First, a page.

After leaving Hongdae, I headed for the futuristic Dongdaemun Design Plaza. It exemplifies Seoul — the most modern of cities I’d been to around the world. It looks like a spaceship and even has an alien-like figure staring at it.
There’s not much in the museum or adjoining buildings but the building itself is the star — both during the day and when it lights up at night.
Although I was too late to visit, I was pleasantly surprised to see there was an exhibition featuring British Pop Art and 1960s Swinging London.
On the way to Dongdaemun Design Plaza, I saw this sign:
It reminded me that South Korea, Japan, Taiwan, Hong Kong, and Macao all have many convenient stores. For Japan — and the same probably applies to the other countries — these stores are especially used by office workers (“salarymen”) who, working long hours, can pop into a convenience store on their way home and buy a ready-made meal. Unlike convenience stores in, say, the UK, some of these small stores have microwave ovens for customers to warm up their purchases and even a few tables to sit and eat. They have become, in some parts of Japan, a hub for the community, providing other services too.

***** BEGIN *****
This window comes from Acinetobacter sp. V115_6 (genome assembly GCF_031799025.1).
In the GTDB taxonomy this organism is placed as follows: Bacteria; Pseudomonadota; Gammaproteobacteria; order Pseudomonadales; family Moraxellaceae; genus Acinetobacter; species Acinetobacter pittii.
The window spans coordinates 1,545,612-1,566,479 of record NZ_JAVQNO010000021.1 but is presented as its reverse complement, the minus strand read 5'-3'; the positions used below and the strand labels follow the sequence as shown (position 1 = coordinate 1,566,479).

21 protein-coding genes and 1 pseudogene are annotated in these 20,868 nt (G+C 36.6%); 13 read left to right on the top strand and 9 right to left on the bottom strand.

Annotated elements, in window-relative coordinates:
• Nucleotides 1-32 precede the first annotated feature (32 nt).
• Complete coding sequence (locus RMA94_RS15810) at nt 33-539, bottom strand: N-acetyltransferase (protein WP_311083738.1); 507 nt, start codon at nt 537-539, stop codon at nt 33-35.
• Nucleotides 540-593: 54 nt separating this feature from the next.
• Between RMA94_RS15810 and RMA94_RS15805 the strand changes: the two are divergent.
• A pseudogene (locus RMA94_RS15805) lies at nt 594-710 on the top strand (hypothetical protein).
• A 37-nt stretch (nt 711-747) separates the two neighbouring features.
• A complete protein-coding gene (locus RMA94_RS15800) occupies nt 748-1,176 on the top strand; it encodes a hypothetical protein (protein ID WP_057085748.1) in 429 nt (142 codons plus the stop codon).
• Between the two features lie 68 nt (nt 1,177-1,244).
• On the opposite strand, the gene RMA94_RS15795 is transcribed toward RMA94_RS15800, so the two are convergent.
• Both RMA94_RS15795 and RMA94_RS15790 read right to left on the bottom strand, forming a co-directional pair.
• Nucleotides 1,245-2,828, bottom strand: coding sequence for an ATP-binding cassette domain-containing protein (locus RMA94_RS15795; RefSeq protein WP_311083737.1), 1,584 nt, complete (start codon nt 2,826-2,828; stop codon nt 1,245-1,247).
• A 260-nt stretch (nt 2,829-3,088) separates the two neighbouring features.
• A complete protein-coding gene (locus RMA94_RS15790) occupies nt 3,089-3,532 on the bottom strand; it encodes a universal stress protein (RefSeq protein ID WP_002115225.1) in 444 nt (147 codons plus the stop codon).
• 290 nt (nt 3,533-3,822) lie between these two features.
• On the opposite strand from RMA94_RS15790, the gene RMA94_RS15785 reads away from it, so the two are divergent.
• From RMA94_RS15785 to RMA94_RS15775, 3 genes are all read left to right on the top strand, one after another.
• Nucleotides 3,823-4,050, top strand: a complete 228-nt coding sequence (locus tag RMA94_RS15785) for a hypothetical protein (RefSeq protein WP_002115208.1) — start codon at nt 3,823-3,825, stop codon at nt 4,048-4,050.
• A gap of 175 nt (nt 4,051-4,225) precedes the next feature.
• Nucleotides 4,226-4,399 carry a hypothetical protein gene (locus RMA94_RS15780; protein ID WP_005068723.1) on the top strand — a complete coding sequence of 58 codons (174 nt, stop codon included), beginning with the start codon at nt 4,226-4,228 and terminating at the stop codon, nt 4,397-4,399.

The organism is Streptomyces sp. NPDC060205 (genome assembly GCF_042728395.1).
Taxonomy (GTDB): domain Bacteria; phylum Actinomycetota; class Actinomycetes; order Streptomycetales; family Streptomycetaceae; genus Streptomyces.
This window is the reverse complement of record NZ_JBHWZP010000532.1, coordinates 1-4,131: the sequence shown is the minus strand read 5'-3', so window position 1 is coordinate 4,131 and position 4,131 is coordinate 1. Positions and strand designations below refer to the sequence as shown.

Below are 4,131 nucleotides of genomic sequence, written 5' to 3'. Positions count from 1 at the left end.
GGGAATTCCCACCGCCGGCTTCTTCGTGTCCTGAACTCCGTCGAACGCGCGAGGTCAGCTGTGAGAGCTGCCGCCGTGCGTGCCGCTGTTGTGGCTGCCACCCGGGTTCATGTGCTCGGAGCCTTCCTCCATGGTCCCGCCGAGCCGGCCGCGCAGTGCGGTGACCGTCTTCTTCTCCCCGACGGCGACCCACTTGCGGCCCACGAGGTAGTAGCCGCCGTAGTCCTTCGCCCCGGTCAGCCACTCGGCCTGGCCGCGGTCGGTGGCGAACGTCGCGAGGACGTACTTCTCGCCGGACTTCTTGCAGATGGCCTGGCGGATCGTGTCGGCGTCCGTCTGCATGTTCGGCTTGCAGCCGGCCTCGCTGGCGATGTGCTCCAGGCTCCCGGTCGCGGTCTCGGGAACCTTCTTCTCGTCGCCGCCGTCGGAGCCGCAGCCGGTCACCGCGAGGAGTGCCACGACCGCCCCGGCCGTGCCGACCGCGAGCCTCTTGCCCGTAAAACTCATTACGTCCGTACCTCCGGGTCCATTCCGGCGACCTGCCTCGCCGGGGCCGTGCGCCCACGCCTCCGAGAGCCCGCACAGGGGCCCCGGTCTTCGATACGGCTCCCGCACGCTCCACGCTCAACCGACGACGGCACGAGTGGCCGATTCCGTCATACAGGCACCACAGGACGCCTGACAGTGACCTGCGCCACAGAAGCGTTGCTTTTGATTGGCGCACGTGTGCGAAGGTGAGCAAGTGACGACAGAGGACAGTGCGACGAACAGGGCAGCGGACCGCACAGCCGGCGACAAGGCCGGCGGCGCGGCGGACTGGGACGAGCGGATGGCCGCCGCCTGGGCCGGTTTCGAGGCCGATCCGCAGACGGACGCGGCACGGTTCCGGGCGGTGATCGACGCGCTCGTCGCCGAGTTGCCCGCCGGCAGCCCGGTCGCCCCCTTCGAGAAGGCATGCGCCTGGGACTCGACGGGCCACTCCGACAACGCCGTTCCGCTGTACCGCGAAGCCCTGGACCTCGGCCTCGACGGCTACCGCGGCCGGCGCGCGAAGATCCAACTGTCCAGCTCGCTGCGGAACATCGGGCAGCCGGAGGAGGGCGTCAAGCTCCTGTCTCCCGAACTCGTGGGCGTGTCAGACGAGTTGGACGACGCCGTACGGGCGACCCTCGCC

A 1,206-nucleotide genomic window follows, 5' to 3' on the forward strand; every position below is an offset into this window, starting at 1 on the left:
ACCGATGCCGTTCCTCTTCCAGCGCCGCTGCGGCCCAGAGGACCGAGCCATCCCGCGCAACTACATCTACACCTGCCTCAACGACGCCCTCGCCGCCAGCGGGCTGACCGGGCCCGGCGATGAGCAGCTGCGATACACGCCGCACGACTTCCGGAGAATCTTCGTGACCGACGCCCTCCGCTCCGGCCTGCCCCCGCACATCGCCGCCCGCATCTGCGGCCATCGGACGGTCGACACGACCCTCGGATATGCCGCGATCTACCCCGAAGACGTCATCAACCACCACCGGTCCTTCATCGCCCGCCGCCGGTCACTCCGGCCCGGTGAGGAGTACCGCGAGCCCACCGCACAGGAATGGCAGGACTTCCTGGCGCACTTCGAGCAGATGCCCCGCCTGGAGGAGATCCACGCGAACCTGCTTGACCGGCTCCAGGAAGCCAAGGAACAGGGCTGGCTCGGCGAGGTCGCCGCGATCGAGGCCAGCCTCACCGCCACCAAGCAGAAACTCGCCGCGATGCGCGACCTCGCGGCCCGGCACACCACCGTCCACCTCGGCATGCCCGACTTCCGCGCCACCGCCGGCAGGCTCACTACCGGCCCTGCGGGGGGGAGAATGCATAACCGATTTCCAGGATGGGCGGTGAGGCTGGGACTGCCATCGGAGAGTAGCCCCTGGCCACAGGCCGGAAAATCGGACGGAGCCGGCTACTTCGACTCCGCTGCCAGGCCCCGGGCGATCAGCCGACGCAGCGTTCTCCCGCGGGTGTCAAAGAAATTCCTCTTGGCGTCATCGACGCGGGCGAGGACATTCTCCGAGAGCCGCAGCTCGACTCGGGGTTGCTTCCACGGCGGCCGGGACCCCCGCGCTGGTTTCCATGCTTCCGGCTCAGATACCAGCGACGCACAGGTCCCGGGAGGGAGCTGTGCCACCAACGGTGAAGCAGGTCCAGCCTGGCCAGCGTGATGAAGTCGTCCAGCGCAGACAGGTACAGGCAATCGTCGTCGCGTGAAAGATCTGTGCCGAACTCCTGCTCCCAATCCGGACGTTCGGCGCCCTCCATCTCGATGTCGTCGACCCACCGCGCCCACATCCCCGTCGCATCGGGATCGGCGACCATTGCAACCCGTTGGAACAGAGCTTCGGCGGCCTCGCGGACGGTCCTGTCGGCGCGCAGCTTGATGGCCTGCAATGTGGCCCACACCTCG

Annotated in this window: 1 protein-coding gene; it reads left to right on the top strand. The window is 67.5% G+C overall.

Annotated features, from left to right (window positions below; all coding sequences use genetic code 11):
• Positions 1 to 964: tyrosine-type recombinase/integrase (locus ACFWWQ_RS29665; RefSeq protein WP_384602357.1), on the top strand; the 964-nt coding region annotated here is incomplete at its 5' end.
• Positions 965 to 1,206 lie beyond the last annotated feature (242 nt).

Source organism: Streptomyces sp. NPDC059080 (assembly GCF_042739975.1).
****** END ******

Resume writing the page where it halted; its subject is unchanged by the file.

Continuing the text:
All the East Asian countries I visited have 7-ELEVEN stores. Japan and Taiwan also have Family Mart stores and Japan alone has Lawson stores.
Of these countries, only South Korea has the catchily named GS25 convenience stores. They’re everywhere. Their current slogan is anodyne and uninspiring: “Lifestyle Platform”. It could refer to a lot of things. The above photo that I saw today is of an older GS25 store, which hadn’t been rebranded. The slogan was “Friendly. Fresh. Fun”. I wondered how much they had paid for someone to come up with the current slogan.